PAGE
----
Durability of bioprostheses for the tricuspid valve in patients with congenital heart disease

    loading  Checking for direct PDF access through Ovid



Only little data exist on the durability of bioprostheses in the tricuspid position in patients with congenital heart disease (CHD). The aim of the study was to determine the reoperation rate and the valve function after primary implantation.


Between 1990 and 2013, 51 patients with CHD underwent tricuspid valve (TV) replacement with a bioprosthesis. The median age at operation was 32 years (range: 8–69). The underlying morphology was Ebstein's anomaly in 62% of the patients. Implanted valves included 38 pericardial and 13 porcine valves. All available echocardiographic examinations (n = 714) and clinical data were retrospectively reviewed. Dysfunction was defined as an at least moderate regurgitation or a mean diastolic gradient ≥9 mmHg. Freedom from death, reoperation and prosthetic valve dysfunction was estimated using the Kaplan–Meier method.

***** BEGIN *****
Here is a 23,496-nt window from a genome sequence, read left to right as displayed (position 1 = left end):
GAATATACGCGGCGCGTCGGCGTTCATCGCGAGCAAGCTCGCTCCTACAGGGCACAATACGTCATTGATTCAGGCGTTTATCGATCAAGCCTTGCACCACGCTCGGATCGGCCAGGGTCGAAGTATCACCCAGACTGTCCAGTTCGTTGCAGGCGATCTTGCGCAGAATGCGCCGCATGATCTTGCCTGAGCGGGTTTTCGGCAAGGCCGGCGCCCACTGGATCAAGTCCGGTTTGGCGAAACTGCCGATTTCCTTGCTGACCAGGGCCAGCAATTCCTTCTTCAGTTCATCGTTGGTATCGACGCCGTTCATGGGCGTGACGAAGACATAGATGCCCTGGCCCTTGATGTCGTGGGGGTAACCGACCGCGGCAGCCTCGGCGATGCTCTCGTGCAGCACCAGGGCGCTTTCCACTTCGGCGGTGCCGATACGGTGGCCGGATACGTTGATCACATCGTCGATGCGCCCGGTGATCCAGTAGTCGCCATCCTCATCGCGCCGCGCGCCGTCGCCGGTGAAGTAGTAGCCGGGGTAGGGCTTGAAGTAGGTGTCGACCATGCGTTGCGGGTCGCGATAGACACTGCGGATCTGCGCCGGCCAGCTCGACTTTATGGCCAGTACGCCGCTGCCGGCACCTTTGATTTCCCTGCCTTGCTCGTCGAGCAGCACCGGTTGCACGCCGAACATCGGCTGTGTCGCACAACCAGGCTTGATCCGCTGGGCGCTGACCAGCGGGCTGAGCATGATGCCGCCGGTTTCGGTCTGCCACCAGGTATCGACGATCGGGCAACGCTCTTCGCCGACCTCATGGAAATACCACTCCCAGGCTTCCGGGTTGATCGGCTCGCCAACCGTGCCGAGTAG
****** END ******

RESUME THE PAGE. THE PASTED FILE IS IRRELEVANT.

The 30-day mortality rate was 9%. The estimated survival rate was 86% at one and 80% at ten years. The freedom from reoperation at 1, 5 and 10 years was 100, 86 and 81%, and that from prosthesis dysfunction detected by echocardiography at 1, 5 and 10 years was 89, 66 and 58%, respectively. The main reason for dysfunction was insufficiency (89%). Valve implantation at an age below 16 years was associated with earlier reoperation and dysfunction (the 5-year freedom rate from reoperation/dysfunction was 70%/30% compared with 89%/78% in the rest of the patients, P = 0.016/0.0009).


Serial echocardiography shows a high rate of dysfunction of TV bioprosthesis in patients with CHD, which already occurred a few years after implantation. In patients below 16 years of age, most prostheses are dysfunctional within 5 years.

Related Topics

    loading  Loading Related Articles